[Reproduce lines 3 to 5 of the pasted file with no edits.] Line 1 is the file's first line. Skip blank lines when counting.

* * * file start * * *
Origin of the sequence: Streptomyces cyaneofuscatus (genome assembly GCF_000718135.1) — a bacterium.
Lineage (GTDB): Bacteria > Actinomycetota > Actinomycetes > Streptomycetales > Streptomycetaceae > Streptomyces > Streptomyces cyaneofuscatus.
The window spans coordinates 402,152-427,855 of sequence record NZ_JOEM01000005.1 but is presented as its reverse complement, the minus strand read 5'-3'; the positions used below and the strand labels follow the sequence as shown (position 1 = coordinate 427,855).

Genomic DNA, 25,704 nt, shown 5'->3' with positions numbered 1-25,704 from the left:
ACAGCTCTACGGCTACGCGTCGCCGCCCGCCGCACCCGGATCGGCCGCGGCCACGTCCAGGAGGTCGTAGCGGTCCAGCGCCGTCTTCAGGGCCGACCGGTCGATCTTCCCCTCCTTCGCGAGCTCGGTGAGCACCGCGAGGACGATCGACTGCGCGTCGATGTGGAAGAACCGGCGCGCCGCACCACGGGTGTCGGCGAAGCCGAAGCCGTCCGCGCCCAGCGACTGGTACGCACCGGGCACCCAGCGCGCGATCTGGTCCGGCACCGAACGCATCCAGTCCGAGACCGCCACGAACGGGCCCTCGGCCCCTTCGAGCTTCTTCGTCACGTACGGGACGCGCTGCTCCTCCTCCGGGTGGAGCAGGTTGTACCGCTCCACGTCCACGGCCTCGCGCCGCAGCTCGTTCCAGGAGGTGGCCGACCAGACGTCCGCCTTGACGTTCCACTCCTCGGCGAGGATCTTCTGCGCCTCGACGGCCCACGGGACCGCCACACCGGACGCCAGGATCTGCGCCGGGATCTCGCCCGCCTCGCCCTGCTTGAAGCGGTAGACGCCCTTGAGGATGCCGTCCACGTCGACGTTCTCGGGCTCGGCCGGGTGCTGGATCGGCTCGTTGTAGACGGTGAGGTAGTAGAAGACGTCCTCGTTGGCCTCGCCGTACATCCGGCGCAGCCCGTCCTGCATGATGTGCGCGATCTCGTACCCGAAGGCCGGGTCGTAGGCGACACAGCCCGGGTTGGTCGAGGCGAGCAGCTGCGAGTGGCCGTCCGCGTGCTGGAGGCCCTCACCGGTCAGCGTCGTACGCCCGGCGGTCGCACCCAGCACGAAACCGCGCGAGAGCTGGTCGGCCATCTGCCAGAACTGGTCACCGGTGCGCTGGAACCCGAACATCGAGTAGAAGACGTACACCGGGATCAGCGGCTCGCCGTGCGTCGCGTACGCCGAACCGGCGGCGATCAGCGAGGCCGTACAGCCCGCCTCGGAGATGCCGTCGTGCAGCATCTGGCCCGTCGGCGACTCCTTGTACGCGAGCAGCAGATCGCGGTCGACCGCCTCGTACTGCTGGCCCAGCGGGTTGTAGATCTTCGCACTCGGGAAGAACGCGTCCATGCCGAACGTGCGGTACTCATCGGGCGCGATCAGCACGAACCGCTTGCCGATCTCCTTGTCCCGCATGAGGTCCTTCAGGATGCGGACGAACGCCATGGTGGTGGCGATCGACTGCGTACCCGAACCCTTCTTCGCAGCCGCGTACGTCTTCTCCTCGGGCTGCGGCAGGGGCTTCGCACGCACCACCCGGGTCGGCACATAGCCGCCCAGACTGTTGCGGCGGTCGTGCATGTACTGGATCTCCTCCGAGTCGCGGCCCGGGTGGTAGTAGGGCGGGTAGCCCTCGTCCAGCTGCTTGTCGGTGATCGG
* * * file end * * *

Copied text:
The window spans coordinates 402,152-427,855 of sequence record NZ_JOEM01000005.1 but is presented as its reverse complement, the minus strand read 5'-3'; the positions used below and the strand labels follow the sequence as shown (position 1 = coordinate 427,855).

Genomic DNA, 25,704 nt, shown 5'->3' with positions numbered 1-25,704 from the left:
ACAGCTCTACGGCTACGCGTCGCCGCCCGCCGCACCCGGATCGGCCGCGGCCACGTCCAGGAGGTCGTAGCGGTCCAGCGCCGTCTTCAGGGCCGACCGGTCGATCTTCCCCTCCTTCGCGAGCTCGGTGAGCACCGCGAGGACGATCGACTGCGCGTCGATGTGGAAGAACCGGCGCGCCGCACCACGGGTGTCGGCGAAGCCGAAGCCGTCCGCGCCCAGCGACTGGTACGCACCGGGCACCCAGCGCGCGATCTGGTCCGGCACCGAACGCATCCAGTCCGAGACCGCCACGAACGGGCCCTCGGCCCCTTCGAGCTTCTTCGTCACGTACGGGACGCGCTGCTCCTCCTCCGGGTGGAGCAGGTTGTACCGCTCCACGTCCACGGCCTCGCGCCGCAGCTCGTTCCAGGAGGTGGCCGACCAGACGTCCGCCTTGACGTTCCACTCCTCGGCGAGGATCTTCTGCGCCTCGACGGCCCACGGGACCGCCACACCGGACGCCAGGATCTGCGCCGGGATCTCGCCCGCCTCGCCCTGCTTGAAGCGGTAGACGCCCTTGAGGATGCCGTCCACGTCGACGTTCTCGGGCTCGGCCGGGTGCTGGATCGGCTCGTTGTAGACGGTGAGGTAGTAGAAGACGTCCTCGTTGGCCTCGCCGTACATCCGGCGCAGCCCGTCCTGCATGATGTGCGCGATCTCGTACCCGAAGGCCGGGTCGTAGGCGACACAGCCCGGGTTGGTCGAGGCGAGCAGCTGCGAGTGGCCGTCCGCGTGCTGGAGGCCCTCACCGGTCAGCGTCGTACGCCCGGCGGTCGCACCCAGCACGAAACCGCGCGAGAGCTGGTCGGCCATCTGCCAGAACTGGTCACCGGTGCGCTGGAACCCGAACATCGAGTAGAAGACGTACACCGGGATCAGCGGCTCGCCGTGCGTCGCGTACGCCGAACCGGCGGCGATCAGCGAGGCCGTACAGCCCGCCTCGGAGATGCCGTCGTGCAGCATCTGGCCCGTCGGCGACTCCTTGTACGCGAGCAGCAGATCGCGGTCGACCGCCTCGTACTGCTGGCCCAGCGGGTTGTAGATCTTCGCACTCGGGAAGAACGCGTCCATGCCGAACGTGCGGTACTCATCGGGCGCGATCAGCACGAACCGCTTGCCGATCTCCTTGTCCCGCATGAGGTCCTTCAGGATGCGGACGAACGCCATGGTGGTGGCGATCGACTGCGTACCCGAACCCTTCTTCGCAGCCGCGTACGTCTTCTCCTCGGGCTGCGGCAGGGGCTTCGCACGCACCACCCGGGTCGGCACATAGCCGCCCAGACTGTTGCGGCGGTCGTGCATGTACTGGATCTCCTCCGAGTCGCGGCCCGGGTGGTAGTAGGGCGGGTAGCCCTCGTCCAGCTGCTTGTCGGTGATCGG